Golfers with Disabilities Staying in the Game

Golfers with Disabilities Staying in the Game

Last weekend in Southampton, at the Shinnecock golf course, fans from all over the world came to watch  the PGA US Open, a long running and prestigious golf tournament. Golf pros showed their intricate skills, and demonstrated what it takes to compete among the pros. But who would have thought that two of the worlds greatest golfers suffer from a chronic illnesses? With the US Open in the global spotlight of sports, we heard the astonishing and inspirational story of Phil Mickelson, and his experience with psoriatic arthritis. Among other pro golfers,  youngster Morgan Hoffmann, suffers from muscular dystrophy. We want to share the stories of these two resilient athletes with you.

Mickelson at 48-years-old often places an emphasis on how lucky he has felt, being able able to pursue his passion through his career. In preparation for the 2010 US Open, Mickelson noticed a pain in his ankle that made it difficult for him to walk, and a stiffness in his right wrist that resembled a sprain[1]. He initially believed that the pain he was experiencing was the result of decades playing his sport. He described the discomfort to be so severe that he could hardly get out of bed. In the week following the tournament, he received the diagnosis that would change his life forever. For a golfer, psoriatic arthritis is extremely debilitating as it causes painful swelling in joints, one or more of the fingers or toes, aches in and around the feet and ankles (especially at the back of the heel or the sole of the foot), and pain in the lower back, above the tailbone.
In the months in between his diagnosis and when he resumed playing golf, Mickelson may have turned to medications such as Leflunomide, Methotrexate and Sulfasalazine which are antirheumatic drugs (DMARDS) and Adalimumab (Humira), Etanercept (Enbrel), or Infliximab (Remicade) which are new medications that block an inflammatory protein called the tumor necrosis factor (TNF).  He may have also been prescribed steroid medications that helped to reduce inflammation. In addition to these medications, he would have been advised to rest as much as possible and go through intensive physical therapy. Living a life devoid of pain, let alone remaining a professional athlete, seemed relatively impossible.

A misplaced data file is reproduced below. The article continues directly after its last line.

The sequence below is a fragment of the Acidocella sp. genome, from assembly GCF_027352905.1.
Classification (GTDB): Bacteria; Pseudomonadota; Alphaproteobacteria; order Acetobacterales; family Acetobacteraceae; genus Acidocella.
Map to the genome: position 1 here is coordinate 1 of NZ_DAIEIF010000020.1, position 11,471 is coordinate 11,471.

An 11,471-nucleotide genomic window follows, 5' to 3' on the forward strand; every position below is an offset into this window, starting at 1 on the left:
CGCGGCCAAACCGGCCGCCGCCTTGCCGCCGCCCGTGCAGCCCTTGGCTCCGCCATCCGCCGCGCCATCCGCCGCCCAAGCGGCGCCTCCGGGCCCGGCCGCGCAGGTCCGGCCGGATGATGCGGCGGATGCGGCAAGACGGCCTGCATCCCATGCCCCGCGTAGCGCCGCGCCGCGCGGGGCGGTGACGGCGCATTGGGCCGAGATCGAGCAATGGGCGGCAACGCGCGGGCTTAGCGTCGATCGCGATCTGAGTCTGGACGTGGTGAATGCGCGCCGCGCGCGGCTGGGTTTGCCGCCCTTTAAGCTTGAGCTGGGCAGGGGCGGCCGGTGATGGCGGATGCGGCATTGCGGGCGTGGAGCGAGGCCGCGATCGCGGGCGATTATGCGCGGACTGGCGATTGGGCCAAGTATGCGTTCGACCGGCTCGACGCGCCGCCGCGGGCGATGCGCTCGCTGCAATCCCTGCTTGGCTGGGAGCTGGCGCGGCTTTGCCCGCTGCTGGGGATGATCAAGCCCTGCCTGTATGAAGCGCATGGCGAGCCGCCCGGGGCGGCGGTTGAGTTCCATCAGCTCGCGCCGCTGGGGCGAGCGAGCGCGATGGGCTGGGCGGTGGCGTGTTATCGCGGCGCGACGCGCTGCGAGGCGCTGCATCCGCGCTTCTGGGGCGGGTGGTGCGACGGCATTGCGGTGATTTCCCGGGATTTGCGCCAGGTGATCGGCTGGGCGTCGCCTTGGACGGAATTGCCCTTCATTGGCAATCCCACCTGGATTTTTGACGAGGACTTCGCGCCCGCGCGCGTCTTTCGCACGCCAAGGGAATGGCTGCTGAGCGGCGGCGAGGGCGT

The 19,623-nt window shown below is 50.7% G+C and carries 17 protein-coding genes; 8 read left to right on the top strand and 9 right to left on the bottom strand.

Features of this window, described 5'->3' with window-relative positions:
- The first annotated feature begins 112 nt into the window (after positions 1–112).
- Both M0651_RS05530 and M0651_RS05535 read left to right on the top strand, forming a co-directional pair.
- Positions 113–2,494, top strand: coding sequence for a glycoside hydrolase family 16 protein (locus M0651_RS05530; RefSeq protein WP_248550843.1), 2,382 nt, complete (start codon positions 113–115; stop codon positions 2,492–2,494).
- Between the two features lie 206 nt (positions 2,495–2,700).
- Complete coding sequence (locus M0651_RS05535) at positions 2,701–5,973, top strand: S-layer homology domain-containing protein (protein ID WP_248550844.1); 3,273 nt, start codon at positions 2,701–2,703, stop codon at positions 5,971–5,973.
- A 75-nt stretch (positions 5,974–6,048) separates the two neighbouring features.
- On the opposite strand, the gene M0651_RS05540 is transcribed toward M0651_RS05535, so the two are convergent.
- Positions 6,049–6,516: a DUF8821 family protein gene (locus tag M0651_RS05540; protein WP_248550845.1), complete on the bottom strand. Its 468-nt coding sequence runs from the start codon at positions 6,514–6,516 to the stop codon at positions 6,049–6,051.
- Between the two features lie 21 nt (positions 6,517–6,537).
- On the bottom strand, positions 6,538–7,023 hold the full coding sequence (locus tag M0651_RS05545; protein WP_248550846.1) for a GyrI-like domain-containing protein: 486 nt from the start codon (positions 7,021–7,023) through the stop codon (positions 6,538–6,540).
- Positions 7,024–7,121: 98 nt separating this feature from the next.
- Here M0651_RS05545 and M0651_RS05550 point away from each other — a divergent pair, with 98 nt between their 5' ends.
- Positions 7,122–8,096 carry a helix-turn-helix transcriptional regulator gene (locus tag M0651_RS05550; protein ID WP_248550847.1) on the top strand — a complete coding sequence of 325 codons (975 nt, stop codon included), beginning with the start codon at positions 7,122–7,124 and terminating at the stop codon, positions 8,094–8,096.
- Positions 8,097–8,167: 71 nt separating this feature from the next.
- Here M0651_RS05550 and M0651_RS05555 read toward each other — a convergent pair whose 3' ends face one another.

However, despite the difficulties he had with incorporating this intense treatment into his everyday life, Mickelson credits his success to his determined, positive attitude and the immense support of his loved ones.  Incredibly, eight years later, with the help of modern medicine and a healthy mindset, Mickelson is still playing golf! He participated in the 2018 US Open in Reboundwear’s hometown of Southampton, New York just days ago!
Morgan Hoffman, two decades younger than Mickelson, also struggles with a chronic muscular disease. In 2016, Hoffman was diagnosed with muscular dystrophy (FSHD), a genetic muscle disorder in which ones muscles, specifically in the face, shoulder blades and upper arms slowly deteriorate[2]. Those affected by this type of muscular dystrophy usually are able to live full lives, but Hoffmann’s success as a professional golfer living with this disease is exceptional. He didn’t let  his diagnosis deter him from his dreams. Instead, he persevered and accomplished more than he could ever have imagined. He is not only an exceptional golf pro, but also an active philanthropist towards muscular dystrophy and other physical ailments.
Through the Morgan Hoffmann Foundation, he hopes to create the supportive environment needed to best treat muscular dystrophy. While the world searches for the cure, Hoffmann has taken the initiative to establish a health and wellness center that is fully equipped with doctors, nutritionists, physical therapists, and trainers in order to create a drive to better their health, body, and mind.[4]
As top athletes of our time, Hoffman and Mickelson show us how keeping a positive mindset, and collaborative physical therapy can really make a huge difference in the face of chronic illnesses.   

By Cara Munn, Manzi Burns and Hazel Hutchins






Leave a comment

Please note, comments must be approved before they are published